I think we should take a look at RedHat's installer to see what goes on
underneath. For what I have used, it's hardware detection worked
perfectly...i believe it's kudzu that drives it.
In my opinion, the installer should just do a stage install, and
everything that the install doc describes...then on reboot maybe dump to
X or a ncurses interface giving the user options on what to do next. I
like how Debian does it, basic install, then allow dpkg to be configured.
Jeff Rose wrote:
>Well, I'm glad to see that people are interested. After doing some
>initial research I have some thoughts. First, we should decide on whether
>we want to have a terminal or X based installer. Does anyone know how
>well the generic vesa driver works for X? I personally have battled with
>X so many times that I'm not sure I think its worth it for an installer.
>(Although we could just use the RedHat stuff for autodetection etc. if we
>want to go that direction.) Besides X we could use ncurses dialog
>widgets or another terminal gui package. I was thinking it would be cool
>to use somethine lighter than X like svgalib. I have no experience with
>it and don't know how cross platform (or cross video card) it is, but it
>could be a cool solution if a decent widget set is put on top of it. I'm
>not sure if this would lead to more or less work than using X.
> As for choosing stages, that should be a decision made by the user
>at install time. We can very briefly explain how the system works and let
>them do what they please. For the complete novice we can basically have
>the "do everything for me" button. For the supreme hacker we can let them
>have it all while still taking care of mundane details. (For example,
>they could choose what file systems they want to use on what partitions,
>but that would just be a selection dialog rather than having to type the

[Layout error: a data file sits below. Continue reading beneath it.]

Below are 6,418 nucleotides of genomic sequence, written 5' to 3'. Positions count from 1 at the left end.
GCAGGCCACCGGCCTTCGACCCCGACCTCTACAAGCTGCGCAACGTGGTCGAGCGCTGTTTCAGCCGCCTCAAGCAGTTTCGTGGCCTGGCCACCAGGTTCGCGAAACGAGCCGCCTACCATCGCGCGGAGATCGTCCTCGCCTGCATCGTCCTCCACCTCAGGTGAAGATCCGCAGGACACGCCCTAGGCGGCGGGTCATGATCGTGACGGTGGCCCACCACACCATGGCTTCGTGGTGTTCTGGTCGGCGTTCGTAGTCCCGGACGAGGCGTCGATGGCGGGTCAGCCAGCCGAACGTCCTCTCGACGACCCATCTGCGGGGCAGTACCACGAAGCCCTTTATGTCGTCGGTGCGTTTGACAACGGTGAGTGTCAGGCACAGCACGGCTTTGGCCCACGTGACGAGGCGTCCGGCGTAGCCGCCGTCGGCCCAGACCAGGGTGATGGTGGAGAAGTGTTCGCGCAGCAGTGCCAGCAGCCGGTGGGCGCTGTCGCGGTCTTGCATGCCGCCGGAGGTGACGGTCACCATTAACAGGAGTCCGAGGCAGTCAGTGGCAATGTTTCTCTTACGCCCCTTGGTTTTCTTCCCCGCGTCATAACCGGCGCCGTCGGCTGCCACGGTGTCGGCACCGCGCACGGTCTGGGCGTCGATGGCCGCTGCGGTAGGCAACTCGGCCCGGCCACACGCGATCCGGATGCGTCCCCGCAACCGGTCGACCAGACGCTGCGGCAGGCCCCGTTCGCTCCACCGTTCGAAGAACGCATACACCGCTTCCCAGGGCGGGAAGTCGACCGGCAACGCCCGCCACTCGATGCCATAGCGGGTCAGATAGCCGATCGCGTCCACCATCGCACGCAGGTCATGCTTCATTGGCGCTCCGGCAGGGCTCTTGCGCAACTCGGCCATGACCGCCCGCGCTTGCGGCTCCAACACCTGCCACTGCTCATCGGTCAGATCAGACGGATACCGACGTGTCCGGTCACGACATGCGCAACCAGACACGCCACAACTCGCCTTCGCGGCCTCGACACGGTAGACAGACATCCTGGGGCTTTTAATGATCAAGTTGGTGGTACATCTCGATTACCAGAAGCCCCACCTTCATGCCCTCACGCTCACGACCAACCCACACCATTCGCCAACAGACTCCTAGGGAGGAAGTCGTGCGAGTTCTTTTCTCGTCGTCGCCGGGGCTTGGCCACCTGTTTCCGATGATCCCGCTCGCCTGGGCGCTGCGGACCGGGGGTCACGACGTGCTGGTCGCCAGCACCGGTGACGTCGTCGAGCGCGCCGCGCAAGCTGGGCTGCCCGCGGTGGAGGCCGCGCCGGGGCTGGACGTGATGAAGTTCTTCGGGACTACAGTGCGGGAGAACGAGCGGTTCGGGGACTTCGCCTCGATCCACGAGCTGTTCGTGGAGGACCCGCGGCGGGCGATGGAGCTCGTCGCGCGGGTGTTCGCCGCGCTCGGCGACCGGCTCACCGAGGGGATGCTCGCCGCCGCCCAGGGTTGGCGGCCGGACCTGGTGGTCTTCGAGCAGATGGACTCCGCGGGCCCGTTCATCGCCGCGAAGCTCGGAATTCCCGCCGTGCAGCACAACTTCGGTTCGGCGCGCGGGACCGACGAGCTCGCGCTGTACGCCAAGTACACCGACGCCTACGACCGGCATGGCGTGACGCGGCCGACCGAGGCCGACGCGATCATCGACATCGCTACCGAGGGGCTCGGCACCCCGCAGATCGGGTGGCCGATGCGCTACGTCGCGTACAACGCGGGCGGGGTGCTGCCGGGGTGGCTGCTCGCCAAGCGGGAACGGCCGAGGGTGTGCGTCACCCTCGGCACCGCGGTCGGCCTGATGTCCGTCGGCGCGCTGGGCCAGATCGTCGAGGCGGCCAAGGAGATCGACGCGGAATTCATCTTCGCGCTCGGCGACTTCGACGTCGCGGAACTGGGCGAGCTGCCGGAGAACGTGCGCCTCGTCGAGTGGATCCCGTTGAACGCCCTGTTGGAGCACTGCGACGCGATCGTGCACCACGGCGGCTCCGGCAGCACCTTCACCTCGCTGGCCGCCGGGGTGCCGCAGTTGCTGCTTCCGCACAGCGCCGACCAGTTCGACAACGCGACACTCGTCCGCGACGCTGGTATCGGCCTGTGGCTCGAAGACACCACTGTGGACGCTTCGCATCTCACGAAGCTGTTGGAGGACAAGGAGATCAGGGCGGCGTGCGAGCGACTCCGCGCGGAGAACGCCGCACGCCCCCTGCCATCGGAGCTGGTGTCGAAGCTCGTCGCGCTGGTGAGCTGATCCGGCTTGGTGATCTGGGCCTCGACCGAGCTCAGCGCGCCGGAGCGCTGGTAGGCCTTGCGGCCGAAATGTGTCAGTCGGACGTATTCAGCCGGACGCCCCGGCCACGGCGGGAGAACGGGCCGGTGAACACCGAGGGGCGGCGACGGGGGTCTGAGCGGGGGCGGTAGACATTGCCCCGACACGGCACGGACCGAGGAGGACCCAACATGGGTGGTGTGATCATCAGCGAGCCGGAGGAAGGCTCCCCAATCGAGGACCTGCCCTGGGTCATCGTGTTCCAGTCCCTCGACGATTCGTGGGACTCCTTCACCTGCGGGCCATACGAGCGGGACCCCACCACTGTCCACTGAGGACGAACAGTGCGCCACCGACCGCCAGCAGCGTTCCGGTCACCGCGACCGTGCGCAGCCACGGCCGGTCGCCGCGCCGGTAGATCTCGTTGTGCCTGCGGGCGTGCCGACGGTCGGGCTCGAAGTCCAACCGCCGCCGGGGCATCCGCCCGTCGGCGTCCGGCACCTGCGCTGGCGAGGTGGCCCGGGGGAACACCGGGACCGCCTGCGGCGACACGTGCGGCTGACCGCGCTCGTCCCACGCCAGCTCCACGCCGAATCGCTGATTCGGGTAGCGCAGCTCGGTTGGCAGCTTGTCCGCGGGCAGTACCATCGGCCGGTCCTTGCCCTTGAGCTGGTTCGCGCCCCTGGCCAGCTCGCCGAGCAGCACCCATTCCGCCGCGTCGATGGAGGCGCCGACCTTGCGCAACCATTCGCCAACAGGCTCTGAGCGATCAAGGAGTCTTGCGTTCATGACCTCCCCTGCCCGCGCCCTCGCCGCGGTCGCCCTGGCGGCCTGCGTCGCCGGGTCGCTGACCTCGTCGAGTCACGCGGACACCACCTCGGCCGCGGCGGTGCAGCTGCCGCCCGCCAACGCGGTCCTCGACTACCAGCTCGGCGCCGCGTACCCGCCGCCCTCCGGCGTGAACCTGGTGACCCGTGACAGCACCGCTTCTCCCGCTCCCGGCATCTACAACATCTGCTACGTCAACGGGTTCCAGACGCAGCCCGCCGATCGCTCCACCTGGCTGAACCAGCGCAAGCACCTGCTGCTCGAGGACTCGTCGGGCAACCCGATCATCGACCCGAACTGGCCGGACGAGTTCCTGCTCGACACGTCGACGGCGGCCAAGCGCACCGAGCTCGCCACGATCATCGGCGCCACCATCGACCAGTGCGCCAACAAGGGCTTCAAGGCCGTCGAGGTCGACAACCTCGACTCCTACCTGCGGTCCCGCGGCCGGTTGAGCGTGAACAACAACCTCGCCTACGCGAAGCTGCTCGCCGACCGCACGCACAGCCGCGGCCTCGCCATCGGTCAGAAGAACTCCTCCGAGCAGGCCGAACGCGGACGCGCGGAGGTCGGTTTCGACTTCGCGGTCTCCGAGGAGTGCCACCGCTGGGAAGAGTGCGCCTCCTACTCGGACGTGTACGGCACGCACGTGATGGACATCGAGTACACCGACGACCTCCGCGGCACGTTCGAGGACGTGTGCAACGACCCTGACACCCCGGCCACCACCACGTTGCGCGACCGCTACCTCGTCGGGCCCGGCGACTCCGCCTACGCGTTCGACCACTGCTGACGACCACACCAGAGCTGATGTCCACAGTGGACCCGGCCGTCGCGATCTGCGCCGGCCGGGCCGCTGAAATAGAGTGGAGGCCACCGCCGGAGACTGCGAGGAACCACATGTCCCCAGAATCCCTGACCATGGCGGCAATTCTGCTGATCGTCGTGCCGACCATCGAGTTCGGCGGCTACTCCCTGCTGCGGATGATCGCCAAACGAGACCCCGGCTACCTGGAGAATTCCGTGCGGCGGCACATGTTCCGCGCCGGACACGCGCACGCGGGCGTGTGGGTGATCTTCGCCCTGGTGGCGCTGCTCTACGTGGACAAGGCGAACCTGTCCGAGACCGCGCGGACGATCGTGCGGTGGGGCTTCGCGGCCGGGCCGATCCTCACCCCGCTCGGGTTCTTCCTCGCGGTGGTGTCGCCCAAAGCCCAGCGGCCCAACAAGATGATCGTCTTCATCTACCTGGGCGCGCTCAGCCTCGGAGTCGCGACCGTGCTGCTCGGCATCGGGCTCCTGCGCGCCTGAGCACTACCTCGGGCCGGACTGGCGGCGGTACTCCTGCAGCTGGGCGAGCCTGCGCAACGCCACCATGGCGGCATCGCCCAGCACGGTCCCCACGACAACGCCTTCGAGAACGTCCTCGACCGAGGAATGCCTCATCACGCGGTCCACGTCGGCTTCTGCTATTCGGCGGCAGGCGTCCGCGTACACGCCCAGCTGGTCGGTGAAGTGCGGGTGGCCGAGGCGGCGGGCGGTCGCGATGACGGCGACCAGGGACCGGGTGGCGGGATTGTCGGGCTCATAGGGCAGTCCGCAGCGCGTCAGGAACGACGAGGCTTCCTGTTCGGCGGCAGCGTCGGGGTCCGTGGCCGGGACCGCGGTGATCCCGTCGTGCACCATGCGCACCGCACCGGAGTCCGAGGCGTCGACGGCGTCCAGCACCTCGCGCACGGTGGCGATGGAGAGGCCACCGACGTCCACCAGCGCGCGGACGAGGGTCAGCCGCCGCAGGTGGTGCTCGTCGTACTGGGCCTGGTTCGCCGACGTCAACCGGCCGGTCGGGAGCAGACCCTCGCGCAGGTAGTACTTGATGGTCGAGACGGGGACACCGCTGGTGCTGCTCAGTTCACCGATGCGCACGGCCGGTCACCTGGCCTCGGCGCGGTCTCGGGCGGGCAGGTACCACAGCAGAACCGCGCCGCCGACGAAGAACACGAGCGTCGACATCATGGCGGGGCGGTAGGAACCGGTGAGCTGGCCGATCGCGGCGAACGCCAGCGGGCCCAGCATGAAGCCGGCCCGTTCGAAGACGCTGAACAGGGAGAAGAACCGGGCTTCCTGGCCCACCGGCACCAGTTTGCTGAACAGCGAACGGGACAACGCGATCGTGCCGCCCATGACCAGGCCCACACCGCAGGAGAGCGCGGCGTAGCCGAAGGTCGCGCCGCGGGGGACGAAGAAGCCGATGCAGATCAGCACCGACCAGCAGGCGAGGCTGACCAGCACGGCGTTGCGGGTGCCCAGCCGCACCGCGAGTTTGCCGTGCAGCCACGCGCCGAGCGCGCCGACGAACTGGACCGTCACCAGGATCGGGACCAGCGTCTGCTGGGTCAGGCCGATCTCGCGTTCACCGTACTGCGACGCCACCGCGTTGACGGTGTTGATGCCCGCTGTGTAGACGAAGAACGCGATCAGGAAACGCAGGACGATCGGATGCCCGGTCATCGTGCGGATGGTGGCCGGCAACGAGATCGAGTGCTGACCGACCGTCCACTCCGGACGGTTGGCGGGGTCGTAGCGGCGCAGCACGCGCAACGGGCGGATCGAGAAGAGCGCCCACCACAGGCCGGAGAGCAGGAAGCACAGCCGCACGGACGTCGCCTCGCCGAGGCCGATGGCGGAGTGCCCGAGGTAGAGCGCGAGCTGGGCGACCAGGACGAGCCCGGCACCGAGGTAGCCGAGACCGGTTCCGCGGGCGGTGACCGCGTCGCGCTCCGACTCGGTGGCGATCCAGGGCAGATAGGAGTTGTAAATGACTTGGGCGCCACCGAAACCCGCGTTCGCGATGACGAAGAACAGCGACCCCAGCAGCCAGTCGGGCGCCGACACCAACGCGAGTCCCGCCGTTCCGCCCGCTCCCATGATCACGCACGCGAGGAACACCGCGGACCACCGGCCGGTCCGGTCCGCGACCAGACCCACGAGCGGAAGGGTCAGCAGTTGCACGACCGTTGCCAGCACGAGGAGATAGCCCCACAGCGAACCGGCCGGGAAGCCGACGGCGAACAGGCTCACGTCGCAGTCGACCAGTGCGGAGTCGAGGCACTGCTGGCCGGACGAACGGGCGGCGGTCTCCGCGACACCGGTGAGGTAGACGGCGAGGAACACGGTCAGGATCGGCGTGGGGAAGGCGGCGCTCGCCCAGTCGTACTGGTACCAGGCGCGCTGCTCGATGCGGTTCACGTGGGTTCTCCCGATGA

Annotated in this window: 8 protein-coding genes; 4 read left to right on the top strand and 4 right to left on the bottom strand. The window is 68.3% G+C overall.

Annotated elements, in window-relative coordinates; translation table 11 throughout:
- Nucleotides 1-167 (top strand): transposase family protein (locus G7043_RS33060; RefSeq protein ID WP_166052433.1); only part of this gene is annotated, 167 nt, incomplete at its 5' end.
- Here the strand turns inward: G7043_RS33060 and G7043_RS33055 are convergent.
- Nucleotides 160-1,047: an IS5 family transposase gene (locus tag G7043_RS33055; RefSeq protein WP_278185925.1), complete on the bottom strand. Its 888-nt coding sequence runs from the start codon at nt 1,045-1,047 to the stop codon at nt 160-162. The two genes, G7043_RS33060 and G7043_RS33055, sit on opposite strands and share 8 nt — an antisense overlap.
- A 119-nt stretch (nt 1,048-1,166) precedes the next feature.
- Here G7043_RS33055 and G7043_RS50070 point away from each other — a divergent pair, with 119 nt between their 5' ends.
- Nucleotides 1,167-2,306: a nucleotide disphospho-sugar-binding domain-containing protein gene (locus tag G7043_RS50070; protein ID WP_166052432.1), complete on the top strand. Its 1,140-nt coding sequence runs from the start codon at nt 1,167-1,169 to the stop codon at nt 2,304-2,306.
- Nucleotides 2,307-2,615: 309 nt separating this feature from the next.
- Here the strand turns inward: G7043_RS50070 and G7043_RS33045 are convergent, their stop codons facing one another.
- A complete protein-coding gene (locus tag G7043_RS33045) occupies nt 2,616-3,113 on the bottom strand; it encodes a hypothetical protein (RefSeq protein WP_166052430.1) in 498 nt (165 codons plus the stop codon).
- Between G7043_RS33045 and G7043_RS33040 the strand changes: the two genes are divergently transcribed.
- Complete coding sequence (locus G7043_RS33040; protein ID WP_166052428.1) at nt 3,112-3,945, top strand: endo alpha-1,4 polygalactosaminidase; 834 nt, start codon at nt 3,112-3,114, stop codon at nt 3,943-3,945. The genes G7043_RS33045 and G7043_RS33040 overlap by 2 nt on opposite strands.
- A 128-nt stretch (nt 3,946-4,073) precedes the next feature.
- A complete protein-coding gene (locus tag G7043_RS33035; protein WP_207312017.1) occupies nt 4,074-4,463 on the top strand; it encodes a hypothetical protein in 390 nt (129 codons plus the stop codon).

>commands etc...) It might be nice if the installer can be exited at any
>point so people have the ability to get things rolling quickly but then
>tweak things out to their hearts content once its where they want it.
> One of the major pains in the redhat like installers deals with
>package selection. I think it is ridiculous to give people a list of a
>thousand packages and tell them to pick. Especially since the package
>documentation is horrible. Most people probably wouldn't know that its
>important for them to have the e2fsprogs installed, for example. So, this
>is the portion of the installer where I see the most room for innovation.
>Especially since gentoo has such a unique package system, we should really
>try to enable the user as much as possible, rather than just hucking a
>bunch of packages into the mix. I'm still working on ideas, but we should
>experiment with all kinds of stuff to get this stage really smoothed out.
> This idea of processor detection makes me think that a whole lot
>of detection could go on if we wanted it to. The thing is detection is
>useless unless you can act on what you have detected. Changing some CPU
>related compiler flags is one thing, but what about detecting network,
>sound, video, raid, scsi, firewire, printers etc. This could all get very
>tricky real fast. What about using RedHats kudzu?
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